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PSA: Facebook Advertising

facebook advertising

UPDATE: Added a follow-up here.

For reference, for every author who is considering buying advertising on Facebook – please watch this video first.

Long story short, it’s a complete waste of your money. If you’re considering Facebook advertising as part of your book marketing, remove it immediately. From this point on, we can consider the mechanics of Facebook to be detrimental to actual promotion, due to the way it filters and restricts what users see. Unless you’ve got solid data to show that Facebook advertising is producing sales for you, don’t even spend time on the platform, let alone money.

A brief summary, for anyone who can’t watch the video and wants to know what’s up:

There are two ways of getting Facebook Likes – paying FB for promoted posts and advertising, and paying clickfarms for fake Likes (which isn’t allowed). Obviously paying Facebook is the way to do it if you want to get legit Likes, right?

Wrong. Here’s what you need to know.

Clickfarms don’t just like the stuff they’re being paid to like. They like all kinds of pages for free in order to mask the paid likes, so Facebook can’t detect and block them.

When users like a page, it’s not a guarantee that everything posted to the page will be seen by them. Whether it is or not depends on the organic reach – the more some number of users like and share a thing, the more it’ll be seen by other users. If you want something to be seen by all of them, you have to pay.

So here’s the cycle:

  • You pay for advertising on Facebook to get likes.
  • Clickfarms click on your ads and like your page as part of their normal operations to mask their own paid likes.
  • Facebook gets paid once.
  • You share a post in order to get people to your website. Facebook shows the post to a percentage of the people who liked your page initially.
  • That percentage includes a large number of clickfarm likes that are completely uninterested in whatever you just posted and will never share it.
  • Your organic reach drops through the floor as fewer real users get a chance to see your post – lost in the noise, as it were.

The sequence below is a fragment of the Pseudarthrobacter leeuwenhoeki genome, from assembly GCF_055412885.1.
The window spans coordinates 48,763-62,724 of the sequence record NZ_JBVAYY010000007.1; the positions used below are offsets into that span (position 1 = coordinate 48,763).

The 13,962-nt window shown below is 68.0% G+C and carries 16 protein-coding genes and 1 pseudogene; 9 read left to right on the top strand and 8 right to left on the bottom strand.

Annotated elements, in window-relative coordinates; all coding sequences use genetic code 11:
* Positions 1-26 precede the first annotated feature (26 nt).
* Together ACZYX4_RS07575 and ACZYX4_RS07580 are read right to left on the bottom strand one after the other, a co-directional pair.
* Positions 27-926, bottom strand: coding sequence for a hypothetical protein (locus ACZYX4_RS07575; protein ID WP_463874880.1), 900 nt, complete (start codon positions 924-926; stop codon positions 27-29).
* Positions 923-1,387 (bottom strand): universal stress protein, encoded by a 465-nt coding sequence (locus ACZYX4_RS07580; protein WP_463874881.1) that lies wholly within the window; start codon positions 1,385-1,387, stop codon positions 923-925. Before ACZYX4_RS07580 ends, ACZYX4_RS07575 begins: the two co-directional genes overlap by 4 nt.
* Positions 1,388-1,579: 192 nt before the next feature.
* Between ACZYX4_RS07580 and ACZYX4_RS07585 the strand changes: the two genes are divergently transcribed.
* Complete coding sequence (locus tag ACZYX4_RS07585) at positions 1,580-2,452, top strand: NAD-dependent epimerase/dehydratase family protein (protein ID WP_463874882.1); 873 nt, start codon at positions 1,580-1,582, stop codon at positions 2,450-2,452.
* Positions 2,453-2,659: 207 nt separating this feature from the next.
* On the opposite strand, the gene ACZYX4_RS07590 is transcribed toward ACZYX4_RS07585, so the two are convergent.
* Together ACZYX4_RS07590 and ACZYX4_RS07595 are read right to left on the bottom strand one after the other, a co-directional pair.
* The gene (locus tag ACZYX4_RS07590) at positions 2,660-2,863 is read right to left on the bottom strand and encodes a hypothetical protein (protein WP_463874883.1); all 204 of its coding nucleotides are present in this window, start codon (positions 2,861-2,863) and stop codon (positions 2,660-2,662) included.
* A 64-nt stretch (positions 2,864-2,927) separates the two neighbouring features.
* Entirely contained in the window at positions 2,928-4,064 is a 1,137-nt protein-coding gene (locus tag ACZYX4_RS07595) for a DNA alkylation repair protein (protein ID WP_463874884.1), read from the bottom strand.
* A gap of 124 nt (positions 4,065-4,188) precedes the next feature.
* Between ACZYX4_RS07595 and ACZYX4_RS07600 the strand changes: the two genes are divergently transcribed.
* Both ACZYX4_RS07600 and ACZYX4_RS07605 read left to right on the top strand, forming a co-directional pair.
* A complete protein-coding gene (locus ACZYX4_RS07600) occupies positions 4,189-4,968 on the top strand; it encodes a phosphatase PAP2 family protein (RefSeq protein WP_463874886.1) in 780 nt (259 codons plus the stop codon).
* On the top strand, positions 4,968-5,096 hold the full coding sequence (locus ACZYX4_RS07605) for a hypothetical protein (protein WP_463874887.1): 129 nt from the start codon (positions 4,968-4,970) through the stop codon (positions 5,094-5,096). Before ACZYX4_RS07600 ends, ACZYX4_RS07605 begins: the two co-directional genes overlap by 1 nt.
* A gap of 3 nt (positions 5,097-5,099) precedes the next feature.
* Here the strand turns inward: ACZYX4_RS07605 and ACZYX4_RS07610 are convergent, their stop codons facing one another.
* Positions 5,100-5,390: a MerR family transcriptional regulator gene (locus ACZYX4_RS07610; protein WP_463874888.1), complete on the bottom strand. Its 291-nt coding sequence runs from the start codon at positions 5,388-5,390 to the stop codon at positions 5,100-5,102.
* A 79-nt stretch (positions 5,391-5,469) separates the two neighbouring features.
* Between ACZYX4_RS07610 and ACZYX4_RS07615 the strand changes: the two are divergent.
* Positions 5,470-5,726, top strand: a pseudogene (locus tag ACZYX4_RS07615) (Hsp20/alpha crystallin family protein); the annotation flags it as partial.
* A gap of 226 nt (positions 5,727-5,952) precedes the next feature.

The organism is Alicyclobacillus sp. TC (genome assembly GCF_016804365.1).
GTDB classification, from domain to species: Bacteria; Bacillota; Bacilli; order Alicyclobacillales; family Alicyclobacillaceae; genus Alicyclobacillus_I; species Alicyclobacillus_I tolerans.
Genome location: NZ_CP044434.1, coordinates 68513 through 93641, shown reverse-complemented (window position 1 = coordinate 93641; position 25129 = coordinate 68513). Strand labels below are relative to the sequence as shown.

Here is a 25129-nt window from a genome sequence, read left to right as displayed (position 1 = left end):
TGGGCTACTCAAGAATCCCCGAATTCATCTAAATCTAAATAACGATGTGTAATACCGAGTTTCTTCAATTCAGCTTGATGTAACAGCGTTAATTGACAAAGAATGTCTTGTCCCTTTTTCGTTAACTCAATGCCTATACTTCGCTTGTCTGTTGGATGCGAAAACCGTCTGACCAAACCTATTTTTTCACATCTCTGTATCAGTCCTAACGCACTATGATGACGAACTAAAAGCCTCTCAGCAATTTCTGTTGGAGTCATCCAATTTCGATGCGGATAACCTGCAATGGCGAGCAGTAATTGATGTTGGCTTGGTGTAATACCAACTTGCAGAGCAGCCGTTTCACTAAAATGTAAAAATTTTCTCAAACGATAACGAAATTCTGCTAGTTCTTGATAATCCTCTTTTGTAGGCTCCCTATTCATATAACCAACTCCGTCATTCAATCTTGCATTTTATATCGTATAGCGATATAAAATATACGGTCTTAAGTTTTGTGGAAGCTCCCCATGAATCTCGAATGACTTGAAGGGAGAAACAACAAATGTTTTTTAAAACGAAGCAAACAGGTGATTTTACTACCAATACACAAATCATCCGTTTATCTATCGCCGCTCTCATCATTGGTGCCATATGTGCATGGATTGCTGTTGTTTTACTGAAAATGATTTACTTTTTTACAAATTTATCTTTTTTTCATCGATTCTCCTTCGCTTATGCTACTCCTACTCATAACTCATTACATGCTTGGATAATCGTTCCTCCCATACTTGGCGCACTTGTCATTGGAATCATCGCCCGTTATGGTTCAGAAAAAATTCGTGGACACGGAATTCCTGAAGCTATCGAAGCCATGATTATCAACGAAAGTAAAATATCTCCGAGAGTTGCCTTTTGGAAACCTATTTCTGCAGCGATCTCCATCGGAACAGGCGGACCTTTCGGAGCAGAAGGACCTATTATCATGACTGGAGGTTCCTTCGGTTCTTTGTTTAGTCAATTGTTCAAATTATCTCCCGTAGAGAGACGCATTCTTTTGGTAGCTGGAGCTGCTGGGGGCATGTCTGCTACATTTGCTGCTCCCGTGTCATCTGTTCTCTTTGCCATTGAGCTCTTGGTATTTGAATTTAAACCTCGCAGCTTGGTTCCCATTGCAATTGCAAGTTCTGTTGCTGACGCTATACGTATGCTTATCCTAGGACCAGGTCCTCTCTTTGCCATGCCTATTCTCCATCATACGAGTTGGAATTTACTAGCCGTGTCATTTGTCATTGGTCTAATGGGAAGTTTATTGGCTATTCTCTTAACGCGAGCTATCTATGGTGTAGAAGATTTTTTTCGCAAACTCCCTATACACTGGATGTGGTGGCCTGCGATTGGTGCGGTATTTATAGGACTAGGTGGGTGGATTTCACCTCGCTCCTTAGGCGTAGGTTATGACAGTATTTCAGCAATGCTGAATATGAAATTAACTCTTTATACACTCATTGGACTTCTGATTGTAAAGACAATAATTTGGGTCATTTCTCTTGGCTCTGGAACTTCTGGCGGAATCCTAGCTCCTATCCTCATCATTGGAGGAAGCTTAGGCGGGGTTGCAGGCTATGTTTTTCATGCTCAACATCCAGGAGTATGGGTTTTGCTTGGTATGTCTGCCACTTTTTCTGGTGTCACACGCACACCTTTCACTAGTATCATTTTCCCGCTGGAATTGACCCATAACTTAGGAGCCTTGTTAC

• The number of people who see your post remains embarrassingly low, even though you have more likes than you did before.
  • You scratch your head, wonder what you’re doing wrong, and then pay Facebook to promote your post to more people.
  • Facebook gets paid twice.

Verdict – DO NOT GIVE MONEY TO FACEBOOK FOR ANY KIND OF ADVERTISING.

We need to see how this plays out. For now, Facebook ads should not be part of any marketing campaign for your books. Focus on getting real followers that will not be arbitrarily restricted, through newsletters if nothing else.

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4 thoughts on “PSA: Facebook Advertising

  1. Patrick Kelly

    This is fascinating.

    I have experimented with paid advertising on Facebook using small money. When I first boosted a post I received a ton of likes from young people. On examining their profiles I was surprised they were interested in my post. The next time I boosted a post I limited the market to people who were at least twenty-five years old and the resultant likes looked genuine.

    I wonder if the clickfarms tend to employ young, otherwise unemployed people.

    Reply
  2. Claire Ryan Post author

    Possibly, but it’s more likely that just limiting the market means fewer click farms have access to your ad.

    I would say that being as specific as possible in your targeting is the best policy with Facebook advertising, rather than limiting the age to older folk.

    Reply
  3. Pingback: Let's Talk to Patrick Kelly, author of Hill Country Greed - Raynfall

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